What you describe is just bizarre. Never experienced anything like this. I suspect it might have to do with the quality of the rubber or the glue used.

As for the reason why I systematically have natural rubber inserts installed (at the same time as a screwed-in metal toe plate), I explain this above in the topic: when one goes twice flying on his ass because a leather sole has virtually no grip on a waxed wooden stair, he doesn't wait for the 3rd time and a fractured hip to do something about it.

The result looks like this:

http://dpt-info.u-strasbg.fr/~collet...mlingApres.jpg
post #74 of 129
"The cobbler told me this...." "Many cobblers told me that...." "I've never experienced...." How many pairs of shoes have you fellows examined over the years? How many pairs of insoles? Fact: Even on Goodyear welted shoes...where a cork filling is used, the cork is nearly always fugitive and when the outsole is replaced what remains, around the edges of the rib and welt, falls to the floor like crumbs of cereal at the bottom of the box. Fact: Leather insoles on shoes with rubber soles turn black and crack sooner than if the outsoles are also leather. Fact: Goodyear welted shoes are not highest quality shoes. Shoes have been made for centuries without using cork and tar and neoprene cements. Handwelted shoes do not need a cork filling. Fact: people have been walking...running, skipping, and climbing mountains...in leather soled shoes for centuries. Fact, Moisture cannot escape from the shoe while the foot is in it. When the foot is removed the air inside the shoe is itself moisture laden and moist air is heavy air. Leave a teaspoon of water in a pot overnight. Check how much has evaporated in the morning. And that's a situation where the moisture is directly exposed to air and doesn't have to migrate through the fiber mat of the leather. Fact: It can take, even in the high desert, several days for a good quality leather insole to dry out completely even when both sides are exposed to air. Fact: For centuries all scientists were "armchair scientists" who obtained their knowledge and credentials through direct, hands-on experience and observations...unlike the magicians, charlatans and fantasists who obtained their by wishful thinking and building castles in the air. Fact: I have personally cut more leather insoles, channeled more leather insoles, welted more leather insoles, examined more worn leather insoles and replaced more leather (and rubber...including Topy) outsoles than than any 100 people posting to this forum. Nick V. (all due respect) included. I'm sorry but I just can't muster much credulity for "a friend of a friend told told me..."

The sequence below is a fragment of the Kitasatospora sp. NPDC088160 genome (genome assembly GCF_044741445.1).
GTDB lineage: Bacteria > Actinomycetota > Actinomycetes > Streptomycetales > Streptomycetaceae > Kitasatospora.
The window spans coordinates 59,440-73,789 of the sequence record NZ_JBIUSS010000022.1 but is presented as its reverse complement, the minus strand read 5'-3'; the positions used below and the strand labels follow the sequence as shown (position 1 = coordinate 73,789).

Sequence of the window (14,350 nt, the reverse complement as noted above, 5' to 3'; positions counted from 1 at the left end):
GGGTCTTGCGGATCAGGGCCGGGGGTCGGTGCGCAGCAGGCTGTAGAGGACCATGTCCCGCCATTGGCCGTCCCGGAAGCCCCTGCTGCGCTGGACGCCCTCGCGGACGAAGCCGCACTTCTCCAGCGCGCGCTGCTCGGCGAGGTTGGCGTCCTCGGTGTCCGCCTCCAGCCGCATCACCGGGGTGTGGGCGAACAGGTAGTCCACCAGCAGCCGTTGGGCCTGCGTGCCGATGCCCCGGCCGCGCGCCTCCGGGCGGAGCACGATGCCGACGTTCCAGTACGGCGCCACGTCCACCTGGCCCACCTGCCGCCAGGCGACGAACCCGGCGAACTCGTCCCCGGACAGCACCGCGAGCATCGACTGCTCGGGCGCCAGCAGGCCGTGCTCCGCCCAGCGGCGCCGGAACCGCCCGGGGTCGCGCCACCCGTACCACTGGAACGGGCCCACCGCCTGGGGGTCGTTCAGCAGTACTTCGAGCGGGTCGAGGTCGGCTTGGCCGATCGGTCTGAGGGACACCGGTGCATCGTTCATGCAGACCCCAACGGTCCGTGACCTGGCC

post #75 of 129
Quote:
Originally Posted by DWFII View Post
Fact, Moisture cannot escape from the shoe while the foot is in it. When the foot is removed the air inside the shoe is itself moisture laden and moist air is heavy air. Leave a teaspoon of water in a pot overnight. Check how much has evaporated in the morning. And that's a situation where the moisture is directly exposed to air and doesn't have to migrate through the fiber mat of the leather.
Solution? Turn your shoes upside down. If only! Moist air is lighter than dry air, not the other way around. Simple physics. H2O weighs less than O2 or N2, and for a given pressure there is an equal number of molecules per unit volume.